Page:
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The Happiness Ratio

mixed-emotions

Happiness has a magic ratio!

Researchers independently discovered it requires five positive actions to neutralize  each negative one.

Barabara Fredrickson is a leading happiness researcher at the University of North Carolina specializing in deciphering the purpose of emotions in human evolution. The role of miserable feelings is so basic to the story of survival that without anxiety the human species would not have endured.

Anger and fear are the emotions driving the “fight or flight” reflex. Those of our ancestors who had the good sense to fight when angered and flee when afraid survived to pass on their genes. This explains why people today cling to unhappy thoughts. The human brain simply had to adapt to prefer negativity as the driver of behavior because no amount of loving will stop a predator in its tracks. The choices were to run or fight, and the consequences left a legacy today felt as the depression epidemic. Humans are simply hardwired to linger over negative events.

What role did positive emotions play in evolution? Why did they survive at all?

According to Fredrickson, positive feelings survived evolutionary pressure because they broaden our scope of attention, cognition and build intellectual as well as social resources. To test her thesis in contemporary settings, researchers simulated a “fight or flight” scenario in the dog-eat-dog world of competitive business. The investigators enlisted 60 business teams and observed the impact of positive and negative emotions as assessed by measures of work productivity. A key finding of the study is that the highest performing teams expressed positive emotions as compared to negative emotions in the ratio of 5.6 to 1.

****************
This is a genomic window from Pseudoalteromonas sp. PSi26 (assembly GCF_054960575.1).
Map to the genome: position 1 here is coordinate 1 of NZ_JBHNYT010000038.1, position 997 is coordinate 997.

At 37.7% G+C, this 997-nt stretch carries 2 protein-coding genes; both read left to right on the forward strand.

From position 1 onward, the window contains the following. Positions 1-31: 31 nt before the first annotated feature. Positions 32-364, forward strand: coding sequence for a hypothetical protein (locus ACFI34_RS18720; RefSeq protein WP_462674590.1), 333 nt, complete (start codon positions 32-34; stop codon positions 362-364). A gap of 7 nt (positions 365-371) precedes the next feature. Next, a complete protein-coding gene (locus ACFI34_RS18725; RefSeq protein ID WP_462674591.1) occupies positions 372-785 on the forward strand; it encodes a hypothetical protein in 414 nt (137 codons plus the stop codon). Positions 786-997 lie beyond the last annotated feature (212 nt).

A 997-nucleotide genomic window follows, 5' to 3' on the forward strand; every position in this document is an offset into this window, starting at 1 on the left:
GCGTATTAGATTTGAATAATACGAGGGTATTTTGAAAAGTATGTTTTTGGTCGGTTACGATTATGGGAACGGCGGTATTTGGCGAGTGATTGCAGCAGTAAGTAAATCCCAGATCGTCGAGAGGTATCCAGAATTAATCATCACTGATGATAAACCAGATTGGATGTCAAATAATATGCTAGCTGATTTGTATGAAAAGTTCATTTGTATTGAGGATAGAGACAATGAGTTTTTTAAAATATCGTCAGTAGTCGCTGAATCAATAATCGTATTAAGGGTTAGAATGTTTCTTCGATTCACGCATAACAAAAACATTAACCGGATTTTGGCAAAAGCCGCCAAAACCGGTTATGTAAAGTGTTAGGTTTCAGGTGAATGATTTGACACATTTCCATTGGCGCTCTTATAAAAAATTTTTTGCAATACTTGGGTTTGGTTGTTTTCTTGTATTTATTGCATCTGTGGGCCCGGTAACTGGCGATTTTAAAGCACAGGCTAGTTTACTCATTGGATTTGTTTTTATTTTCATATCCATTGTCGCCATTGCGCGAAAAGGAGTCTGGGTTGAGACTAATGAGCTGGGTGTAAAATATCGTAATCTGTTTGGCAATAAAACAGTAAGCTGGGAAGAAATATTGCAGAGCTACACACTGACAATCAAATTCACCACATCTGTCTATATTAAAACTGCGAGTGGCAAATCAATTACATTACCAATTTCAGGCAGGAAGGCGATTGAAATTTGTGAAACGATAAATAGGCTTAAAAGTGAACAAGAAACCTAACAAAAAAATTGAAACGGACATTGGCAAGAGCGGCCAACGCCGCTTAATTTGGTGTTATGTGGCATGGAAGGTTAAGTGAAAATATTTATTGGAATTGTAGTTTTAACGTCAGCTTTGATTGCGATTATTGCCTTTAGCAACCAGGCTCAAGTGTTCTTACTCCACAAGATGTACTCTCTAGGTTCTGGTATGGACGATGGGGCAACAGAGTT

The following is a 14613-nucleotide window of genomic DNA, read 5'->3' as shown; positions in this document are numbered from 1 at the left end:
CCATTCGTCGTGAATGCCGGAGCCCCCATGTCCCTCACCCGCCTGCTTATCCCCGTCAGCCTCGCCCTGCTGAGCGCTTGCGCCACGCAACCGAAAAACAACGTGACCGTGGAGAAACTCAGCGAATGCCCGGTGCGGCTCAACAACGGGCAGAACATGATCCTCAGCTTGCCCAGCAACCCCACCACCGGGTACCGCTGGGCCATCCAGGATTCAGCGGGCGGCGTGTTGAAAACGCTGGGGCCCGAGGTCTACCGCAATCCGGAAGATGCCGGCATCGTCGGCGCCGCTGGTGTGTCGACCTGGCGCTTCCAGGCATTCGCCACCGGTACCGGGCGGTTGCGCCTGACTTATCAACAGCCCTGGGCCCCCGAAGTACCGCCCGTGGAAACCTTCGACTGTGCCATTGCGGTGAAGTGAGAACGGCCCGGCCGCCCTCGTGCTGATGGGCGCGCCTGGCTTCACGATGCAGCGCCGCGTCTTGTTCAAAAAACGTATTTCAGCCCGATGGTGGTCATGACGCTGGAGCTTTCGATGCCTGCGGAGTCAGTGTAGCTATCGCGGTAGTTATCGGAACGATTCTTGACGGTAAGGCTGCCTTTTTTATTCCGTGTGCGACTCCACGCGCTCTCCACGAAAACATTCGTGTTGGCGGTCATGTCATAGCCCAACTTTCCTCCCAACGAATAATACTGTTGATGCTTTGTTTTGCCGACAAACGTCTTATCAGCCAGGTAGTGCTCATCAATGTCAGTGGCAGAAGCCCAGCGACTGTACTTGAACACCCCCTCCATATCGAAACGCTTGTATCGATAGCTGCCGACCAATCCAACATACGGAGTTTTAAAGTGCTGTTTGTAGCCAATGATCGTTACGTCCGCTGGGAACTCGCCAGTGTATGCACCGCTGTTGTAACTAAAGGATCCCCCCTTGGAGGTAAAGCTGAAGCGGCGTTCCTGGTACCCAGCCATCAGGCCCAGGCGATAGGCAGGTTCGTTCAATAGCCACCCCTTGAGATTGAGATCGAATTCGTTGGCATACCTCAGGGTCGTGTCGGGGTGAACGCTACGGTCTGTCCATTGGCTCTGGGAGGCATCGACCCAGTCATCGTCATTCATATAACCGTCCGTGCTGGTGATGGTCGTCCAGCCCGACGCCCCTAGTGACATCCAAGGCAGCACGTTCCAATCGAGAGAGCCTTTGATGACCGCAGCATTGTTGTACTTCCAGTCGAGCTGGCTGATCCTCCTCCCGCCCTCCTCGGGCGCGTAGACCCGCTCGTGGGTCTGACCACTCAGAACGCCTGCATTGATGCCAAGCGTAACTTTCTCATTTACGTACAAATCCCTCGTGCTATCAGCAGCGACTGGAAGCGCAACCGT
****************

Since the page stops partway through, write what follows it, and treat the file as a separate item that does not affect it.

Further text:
Ratio Confirmed by Independent Research 

John Gottman is a marriage researcher specializing in couples’ dynamics. In observational studies spanning decades and thousands of couples, Gottman  carefully charted the amount of time couples spend fighting vs. interacting positively. He found that a very specific ratio exists between the amount of positivity and negativity required to make married life satisfying to both partners.

That ratio is 5 to 1. As long as there was five times as much positive feeling and interaction between husband and wife as there was negative, the marriage was likely to be stable over time. Further, it’s an urban myth that buying the occasional expensive piece of jewelry to ease ruffled feathers will hold marriages together. Gottman reports that it was the frequency of small positive acts that mattered most rather than the occasional big positive surprise or experience like a birthday bash.

Applying the Happiness Ratio

The defining lesson from the happiness ratio research is that the negativity bias can be overcome. Practically speaking, if individuals receive 5 times more positive reinforcement than they do negative debasement — then happiness will reign supreme.

Imagine for a moment a world in which every cell phone carried a Happiness Trainer application available at will to counteract every negative experience. You can help make that dream come true!

Support the Y55 Happiness Trainer project! The Happiness Trainer is a free download everyone in the world can access to get a dose of love and joy as needed. But your help is needed to finish building it. Please visit the Y55 Happiness Trainer project at our crowdfunding campaign site now!

 

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